03/15/2012 | 4 mins |

Pop Quiz: How Can Measurement Improve Student Learning?

03/15/2012 | 4 mins |

This week, Matt Forti is excited to welcome Lija McHugh, a manager in Bridgespan’s education practice. In this guest post, Lija paints a powerful picture as to why the education field needs to move towards measurement as a continuous improvement tool to drive increases in student learning.

I’ll admit I don't remember much about my elementary and secondary schooling experience, but I can still very clearly hear my Algebra teacher saying, "Clear your desks—we're going to take a pop quiz," followed by groans from the class. Why did he always say WE are taking a quiz? He wasn’t taking it. Except in a way, he was. The pop quizzes told him if we were actually learning what he was teaching.

Understanding students' learning progress—as frequently as possible—is critical for teachers to continuously improve their instruction and do their jobs well. And teachers doing their jobs well is critical if more students are to develop the competencies required for success in college and career. So why is it that we keep focusing on annual measures? End-of-year statewide tests do not provide teachers with the real-time information they need to improve their work with students every day.

Sure, summative assessment through annual standardized testing and No Child Left Behind accountability measures play important roles in improving the system, and have indeed shined a spotlight on students' learning progress (or lack thereof), as well as the huge achievement gaps between advantaged and disadvantaged students. These assessments are important to inform decision making at the school, district, and state levels, but they don’t provide the information teachers need to take action for each individual student in their classrooms.

Great teachers already know this and are hungry for ways to measure and understand their students’ every-day progress. Unfortunately, they have two mediocre options. The first is to create their own formative assessments (like my Algebra teacher’s pop quizzes). This is incredibly tough—designing assessments that reliably tell you whether students are learning key concepts is a complex and arduous process, and requires training, time, and resources most teachers don’t have. Teachers' other main option is to use formative assessments from the district or curriculum provider. The problem historically is that these end up being relatively blunt instruments that have the felt experience of mini-standardized tests to both teachers and students. Like most of the lousy standardized tests we have out there, they play to the middle of the bell curve and give you very limited accurate information on where the full range of your students actually are achieving.

However, there are a few glimmers of hope where formative assessment of student learning is happening systematically and intentionally.

The Commonwealth of Kentucky has emerged as a leader in implementation of the new Common Core student learning standards. Kentucky's approach is largely driven by effective formative assessment practices—in particular, the Classroom Assessment for Student Learning principles developed by Rick Stiggins. Educators across Kentucky are working together to understand the standards, develop short assessments to monitor students’ progress during and after lessons, and collectively review the results and determine how to improve their instruction the next day. (View informative modules and videos describing Kentucky’s approach.)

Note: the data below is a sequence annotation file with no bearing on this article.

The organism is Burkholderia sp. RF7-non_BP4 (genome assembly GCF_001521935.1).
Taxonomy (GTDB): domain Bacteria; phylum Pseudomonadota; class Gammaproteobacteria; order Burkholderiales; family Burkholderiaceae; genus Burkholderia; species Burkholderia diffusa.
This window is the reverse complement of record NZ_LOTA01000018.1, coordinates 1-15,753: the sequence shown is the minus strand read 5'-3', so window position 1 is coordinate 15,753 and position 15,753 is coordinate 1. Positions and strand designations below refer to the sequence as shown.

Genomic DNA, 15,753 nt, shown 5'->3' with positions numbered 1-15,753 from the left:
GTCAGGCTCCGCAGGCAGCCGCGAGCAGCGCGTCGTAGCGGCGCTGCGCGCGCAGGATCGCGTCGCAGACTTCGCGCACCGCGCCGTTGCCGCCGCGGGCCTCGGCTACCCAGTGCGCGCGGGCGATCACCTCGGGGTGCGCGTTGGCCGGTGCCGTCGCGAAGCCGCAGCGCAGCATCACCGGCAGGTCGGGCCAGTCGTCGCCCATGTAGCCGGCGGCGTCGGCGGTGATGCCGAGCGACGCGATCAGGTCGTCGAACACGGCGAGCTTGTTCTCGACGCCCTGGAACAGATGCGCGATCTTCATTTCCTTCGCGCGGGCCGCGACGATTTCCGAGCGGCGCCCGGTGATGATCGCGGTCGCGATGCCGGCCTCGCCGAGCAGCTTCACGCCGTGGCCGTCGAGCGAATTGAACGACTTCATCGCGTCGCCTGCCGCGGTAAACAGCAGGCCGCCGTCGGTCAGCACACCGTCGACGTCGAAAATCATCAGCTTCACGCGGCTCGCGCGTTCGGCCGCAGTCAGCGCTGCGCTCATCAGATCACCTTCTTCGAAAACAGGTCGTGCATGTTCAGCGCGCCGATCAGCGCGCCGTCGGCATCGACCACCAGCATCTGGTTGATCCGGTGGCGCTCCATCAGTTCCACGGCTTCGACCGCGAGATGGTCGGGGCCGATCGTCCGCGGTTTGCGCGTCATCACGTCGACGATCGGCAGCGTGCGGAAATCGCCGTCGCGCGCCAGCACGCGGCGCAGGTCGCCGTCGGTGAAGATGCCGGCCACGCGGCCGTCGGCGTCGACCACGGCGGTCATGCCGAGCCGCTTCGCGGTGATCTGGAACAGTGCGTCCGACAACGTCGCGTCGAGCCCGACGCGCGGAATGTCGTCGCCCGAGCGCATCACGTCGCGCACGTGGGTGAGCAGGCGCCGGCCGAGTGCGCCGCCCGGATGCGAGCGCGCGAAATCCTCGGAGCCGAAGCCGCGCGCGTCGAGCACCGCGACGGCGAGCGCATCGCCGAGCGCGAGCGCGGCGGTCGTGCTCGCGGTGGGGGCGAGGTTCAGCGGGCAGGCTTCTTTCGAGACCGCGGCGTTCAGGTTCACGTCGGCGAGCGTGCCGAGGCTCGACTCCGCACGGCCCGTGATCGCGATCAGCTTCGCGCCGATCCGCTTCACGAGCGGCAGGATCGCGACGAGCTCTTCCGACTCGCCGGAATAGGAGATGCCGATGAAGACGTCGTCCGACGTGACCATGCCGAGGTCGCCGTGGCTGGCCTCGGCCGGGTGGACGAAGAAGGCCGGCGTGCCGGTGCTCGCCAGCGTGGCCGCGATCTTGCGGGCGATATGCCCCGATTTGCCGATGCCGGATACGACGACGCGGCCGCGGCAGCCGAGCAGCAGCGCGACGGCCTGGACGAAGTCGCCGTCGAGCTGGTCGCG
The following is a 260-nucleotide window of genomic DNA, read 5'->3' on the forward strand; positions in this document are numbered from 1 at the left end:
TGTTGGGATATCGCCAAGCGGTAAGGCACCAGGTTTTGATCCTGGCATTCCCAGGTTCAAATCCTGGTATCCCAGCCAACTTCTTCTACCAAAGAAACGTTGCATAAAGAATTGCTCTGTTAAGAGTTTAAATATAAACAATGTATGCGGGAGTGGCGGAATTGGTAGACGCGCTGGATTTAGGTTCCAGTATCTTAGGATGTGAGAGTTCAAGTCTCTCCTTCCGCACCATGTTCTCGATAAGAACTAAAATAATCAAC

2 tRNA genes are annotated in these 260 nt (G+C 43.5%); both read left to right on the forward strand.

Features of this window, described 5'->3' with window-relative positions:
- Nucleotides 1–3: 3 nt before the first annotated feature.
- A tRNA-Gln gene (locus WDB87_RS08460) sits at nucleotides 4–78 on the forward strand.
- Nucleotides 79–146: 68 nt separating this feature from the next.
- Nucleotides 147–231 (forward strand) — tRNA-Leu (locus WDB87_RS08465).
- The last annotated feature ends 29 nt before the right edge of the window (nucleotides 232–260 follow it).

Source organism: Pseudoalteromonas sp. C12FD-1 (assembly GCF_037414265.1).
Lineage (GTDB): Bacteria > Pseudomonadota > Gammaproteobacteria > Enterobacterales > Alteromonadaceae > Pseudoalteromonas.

Kentucky’s work is not about layering on more and more assessments. It’s about using a balanced assessment system to measure and understand students’ progress through different types of assessments and at different intervals to truly help teachers understand where students are and get them to where they need to be. And with teachers working together to create the assessments, the hope is that they are actually useful, valid, reliable tools that enable teachers to take action and fuel student learning.

Technology is emerging as a potential enabling mechanism for real-time assessment. One example of the role technology could play is Khan Academy, a free, online video-based learning platform recently featured on 60 Minutes. The website has over 3,000 videos that explain key concepts in multiple subjects. The platform is now being piloted in 23 schools as a way to integrate online and in-classroom individualized learning. In pilot classrooms, teachers have a dashboard to monitor students’ learning progress in real time. The color-coded dashboard screen quickly draws teachers’ attention to which students need extra assistance and on which concepts in particular. Using technology platforms like Khan Academy could help teachers make effective use of classroom time to quickly home in on and address the areas where students are struggling most. Preliminary results from these pilots show improvements in student learning, particularly for those who were farthest behind.

Our education system is mired in mediocrity. Only a third of students finish high school with the competencies required for success in college and career. We need to see dramatic increases in student learning if we expect to have a globally competitive workforce. Teachers can drive those increases, but annual high stakes tests and accountability measures will not enable them to do so. It's time to focus on continuous instructional improvement informed by frequent real-time measures—even if that means we hear more students groaning over another pop quiz.

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